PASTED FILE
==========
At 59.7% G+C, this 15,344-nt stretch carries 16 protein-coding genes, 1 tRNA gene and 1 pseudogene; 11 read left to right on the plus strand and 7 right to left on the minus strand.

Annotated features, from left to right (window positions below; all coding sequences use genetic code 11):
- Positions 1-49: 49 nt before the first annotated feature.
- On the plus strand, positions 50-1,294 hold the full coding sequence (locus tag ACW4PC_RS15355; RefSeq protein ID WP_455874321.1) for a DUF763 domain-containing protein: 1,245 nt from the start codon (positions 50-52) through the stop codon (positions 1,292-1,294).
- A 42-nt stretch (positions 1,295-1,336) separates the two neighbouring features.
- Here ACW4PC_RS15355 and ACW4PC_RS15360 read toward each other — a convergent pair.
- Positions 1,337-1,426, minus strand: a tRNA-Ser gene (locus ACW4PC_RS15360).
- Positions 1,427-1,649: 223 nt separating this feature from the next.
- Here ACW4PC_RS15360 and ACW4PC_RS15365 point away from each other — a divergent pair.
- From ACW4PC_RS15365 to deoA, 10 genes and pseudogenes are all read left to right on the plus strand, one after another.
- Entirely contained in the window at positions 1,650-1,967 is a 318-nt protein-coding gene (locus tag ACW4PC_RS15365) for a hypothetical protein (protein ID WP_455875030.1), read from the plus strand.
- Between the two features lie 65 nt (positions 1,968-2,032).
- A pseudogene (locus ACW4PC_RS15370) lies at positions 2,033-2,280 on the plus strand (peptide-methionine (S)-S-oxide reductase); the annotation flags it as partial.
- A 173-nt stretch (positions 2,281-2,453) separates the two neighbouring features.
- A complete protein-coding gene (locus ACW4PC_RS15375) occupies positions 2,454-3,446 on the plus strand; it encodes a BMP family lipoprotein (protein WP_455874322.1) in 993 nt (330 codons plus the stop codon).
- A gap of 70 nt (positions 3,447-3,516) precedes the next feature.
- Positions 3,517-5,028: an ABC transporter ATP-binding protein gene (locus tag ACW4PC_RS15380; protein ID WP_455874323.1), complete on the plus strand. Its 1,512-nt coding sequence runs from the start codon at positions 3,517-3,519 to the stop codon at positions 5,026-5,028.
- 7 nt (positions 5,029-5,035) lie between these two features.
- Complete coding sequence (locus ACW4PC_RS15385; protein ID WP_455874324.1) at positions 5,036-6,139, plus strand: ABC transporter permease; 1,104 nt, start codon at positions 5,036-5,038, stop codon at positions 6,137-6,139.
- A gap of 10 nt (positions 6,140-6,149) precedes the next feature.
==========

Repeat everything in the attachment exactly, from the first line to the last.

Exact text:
At 59.7% G+C, this 15,344-nt stretch carries 16 protein-coding genes, 1 tRNA gene and 1 pseudogene; 11 read left to right on the plus strand and 7 right to left on the minus strand.

Annotated features, from left to right (window positions below; all coding sequences use genetic code 11):
- Positions 1-49: 49 nt before the first annotated feature.
- On the plus strand, positions 50-1,294 hold the full coding sequence (locus tag ACW4PC_RS15355; RefSeq protein ID WP_455874321.1) for a DUF763 domain-containing protein: 1,245 nt from the start codon (positions 50-52) through the stop codon (positions 1,292-1,294).
- A 42-nt stretch (positions 1,295-1,336) separates the two neighbouring features.
- Here ACW4PC_RS15355 and ACW4PC_RS15360 read toward each other — a convergent pair.
- Positions 1,337-1,426, minus strand: a tRNA-Ser gene (locus ACW4PC_RS15360).
- Positions 1,427-1,649: 223 nt separating this feature from the next.
- Here ACW4PC_RS15360 and ACW4PC_RS15365 point away from each other — a divergent pair.
- From ACW4PC_RS15365 to deoA, 10 genes and pseudogenes are all read left to right on the plus strand, one after another.
- Entirely contained in the window at positions 1,650-1,967 is a 318-nt protein-coding gene (locus tag ACW4PC_RS15365) for a hypothetical protein (protein ID WP_455875030.1), read from the plus strand.
- Between the two features lie 65 nt (positions 1,968-2,032).
- A pseudogene (locus ACW4PC_RS15370) lies at positions 2,033-2,280 on the plus strand (peptide-methionine (S)-S-oxide reductase); the annotation flags it as partial.
- A 173-nt stretch (positions 2,281-2,453) separates the two neighbouring features.
- A complete protein-coding gene (locus ACW4PC_RS15375) occupies positions 2,454-3,446 on the plus strand; it encodes a BMP family lipoprotein (protein WP_455874322.1) in 993 nt (330 codons plus the stop codon).
- A gap of 70 nt (positions 3,447-3,516) precedes the next feature.
- Positions 3,517-5,028: an ABC transporter ATP-binding protein gene (locus tag ACW4PC_RS15380; protein ID WP_455874323.1), complete on the plus strand. Its 1,512-nt coding sequence runs from the start codon at positions 3,517-3,519 to the stop codon at positions 5,026-5,028.
- 7 nt (positions 5,029-5,035) lie between these two features.
- Complete coding sequence (locus ACW4PC_RS15385; protein ID WP_455874324.1) at positions 5,036-6,139, plus strand: ABC transporter permease; 1,104 nt, start codon at positions 5,036-5,038, stop codon at positions 6,137-6,139.
- A gap of 10 nt (positions 6,140-6,149) precedes the next feature.